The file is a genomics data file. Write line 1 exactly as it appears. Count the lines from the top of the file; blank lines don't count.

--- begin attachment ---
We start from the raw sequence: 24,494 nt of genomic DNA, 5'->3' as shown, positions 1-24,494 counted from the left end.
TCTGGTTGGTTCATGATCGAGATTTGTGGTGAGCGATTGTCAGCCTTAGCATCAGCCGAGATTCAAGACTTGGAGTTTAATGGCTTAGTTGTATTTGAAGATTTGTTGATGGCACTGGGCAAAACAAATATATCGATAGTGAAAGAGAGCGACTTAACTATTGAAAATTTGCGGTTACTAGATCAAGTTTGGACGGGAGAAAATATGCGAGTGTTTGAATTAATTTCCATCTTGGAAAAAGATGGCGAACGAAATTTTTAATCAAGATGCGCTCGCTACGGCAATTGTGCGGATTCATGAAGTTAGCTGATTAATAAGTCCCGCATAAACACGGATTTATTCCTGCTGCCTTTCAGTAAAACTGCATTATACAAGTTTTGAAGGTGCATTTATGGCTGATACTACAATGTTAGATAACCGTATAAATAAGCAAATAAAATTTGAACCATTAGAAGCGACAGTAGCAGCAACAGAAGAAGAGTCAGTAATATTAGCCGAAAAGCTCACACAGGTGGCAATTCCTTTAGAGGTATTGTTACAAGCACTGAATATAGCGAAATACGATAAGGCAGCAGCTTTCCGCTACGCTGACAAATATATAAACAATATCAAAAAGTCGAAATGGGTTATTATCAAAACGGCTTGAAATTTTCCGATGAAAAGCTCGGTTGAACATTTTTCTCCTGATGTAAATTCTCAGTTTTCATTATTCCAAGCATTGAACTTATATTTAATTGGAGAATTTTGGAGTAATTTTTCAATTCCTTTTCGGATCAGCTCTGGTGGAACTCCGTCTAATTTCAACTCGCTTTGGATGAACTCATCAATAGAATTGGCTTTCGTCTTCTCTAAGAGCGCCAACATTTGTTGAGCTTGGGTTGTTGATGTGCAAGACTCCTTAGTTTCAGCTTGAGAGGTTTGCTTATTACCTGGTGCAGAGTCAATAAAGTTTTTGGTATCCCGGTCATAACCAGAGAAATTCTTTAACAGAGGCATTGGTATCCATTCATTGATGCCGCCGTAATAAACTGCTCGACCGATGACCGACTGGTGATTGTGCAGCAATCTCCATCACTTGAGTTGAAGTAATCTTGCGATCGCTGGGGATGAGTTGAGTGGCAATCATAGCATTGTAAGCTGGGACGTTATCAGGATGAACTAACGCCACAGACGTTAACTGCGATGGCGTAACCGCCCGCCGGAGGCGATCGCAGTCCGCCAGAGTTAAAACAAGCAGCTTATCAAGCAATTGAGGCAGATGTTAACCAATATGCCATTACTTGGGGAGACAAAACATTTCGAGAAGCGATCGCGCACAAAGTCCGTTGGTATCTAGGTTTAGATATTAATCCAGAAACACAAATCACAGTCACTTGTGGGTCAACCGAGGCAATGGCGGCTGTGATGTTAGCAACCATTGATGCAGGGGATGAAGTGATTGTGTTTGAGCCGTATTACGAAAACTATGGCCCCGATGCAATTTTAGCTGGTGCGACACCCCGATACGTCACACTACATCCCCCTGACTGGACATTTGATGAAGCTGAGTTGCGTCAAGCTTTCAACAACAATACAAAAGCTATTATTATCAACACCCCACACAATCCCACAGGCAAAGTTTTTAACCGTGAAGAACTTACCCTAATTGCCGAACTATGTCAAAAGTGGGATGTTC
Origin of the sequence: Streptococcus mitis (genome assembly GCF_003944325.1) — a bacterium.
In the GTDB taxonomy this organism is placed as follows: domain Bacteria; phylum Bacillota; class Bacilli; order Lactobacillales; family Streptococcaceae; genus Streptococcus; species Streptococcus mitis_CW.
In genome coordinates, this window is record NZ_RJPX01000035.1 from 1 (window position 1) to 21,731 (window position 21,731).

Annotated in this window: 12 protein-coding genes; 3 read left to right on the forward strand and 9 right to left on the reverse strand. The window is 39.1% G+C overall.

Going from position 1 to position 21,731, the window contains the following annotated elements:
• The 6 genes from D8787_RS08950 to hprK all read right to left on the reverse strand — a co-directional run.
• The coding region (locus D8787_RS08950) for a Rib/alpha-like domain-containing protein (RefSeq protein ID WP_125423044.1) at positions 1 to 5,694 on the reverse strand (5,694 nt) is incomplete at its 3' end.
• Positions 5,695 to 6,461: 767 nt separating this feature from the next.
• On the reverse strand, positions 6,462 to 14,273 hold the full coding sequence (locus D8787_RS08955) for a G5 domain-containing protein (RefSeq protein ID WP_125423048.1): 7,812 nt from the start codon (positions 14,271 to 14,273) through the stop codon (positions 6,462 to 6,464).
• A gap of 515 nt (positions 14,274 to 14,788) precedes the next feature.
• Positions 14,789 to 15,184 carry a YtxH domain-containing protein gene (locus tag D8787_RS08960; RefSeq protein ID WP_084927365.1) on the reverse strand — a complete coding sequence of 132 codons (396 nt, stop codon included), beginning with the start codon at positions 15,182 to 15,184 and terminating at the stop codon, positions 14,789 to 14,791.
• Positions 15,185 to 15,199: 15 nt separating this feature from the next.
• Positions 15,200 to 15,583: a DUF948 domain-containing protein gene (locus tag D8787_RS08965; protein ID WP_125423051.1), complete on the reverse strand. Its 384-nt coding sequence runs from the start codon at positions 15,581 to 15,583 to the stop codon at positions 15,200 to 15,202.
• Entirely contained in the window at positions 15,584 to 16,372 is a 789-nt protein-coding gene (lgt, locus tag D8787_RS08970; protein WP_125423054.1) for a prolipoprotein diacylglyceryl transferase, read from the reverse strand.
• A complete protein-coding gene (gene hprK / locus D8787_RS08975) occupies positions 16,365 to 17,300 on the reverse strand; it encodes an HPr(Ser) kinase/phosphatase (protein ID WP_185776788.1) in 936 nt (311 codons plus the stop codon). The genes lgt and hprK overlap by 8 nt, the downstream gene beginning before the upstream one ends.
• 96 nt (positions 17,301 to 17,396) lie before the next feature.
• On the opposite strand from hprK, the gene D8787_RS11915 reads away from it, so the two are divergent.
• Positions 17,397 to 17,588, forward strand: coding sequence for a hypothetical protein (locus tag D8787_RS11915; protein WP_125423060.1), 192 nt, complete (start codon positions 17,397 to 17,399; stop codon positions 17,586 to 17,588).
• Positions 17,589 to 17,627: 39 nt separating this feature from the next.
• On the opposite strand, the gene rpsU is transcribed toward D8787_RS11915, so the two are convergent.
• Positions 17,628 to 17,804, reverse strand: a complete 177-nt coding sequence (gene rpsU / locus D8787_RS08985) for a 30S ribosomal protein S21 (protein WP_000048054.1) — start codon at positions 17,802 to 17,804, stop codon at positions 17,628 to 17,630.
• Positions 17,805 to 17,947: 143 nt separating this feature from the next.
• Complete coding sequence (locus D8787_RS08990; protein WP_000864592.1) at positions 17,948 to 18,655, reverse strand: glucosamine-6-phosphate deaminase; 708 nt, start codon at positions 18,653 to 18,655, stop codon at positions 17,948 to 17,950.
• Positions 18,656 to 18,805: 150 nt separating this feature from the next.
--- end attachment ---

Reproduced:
We start from the raw sequence: 24,494 nt of genomic DNA, 5'->3' as shown, positions 1-24,494 counted from the left end.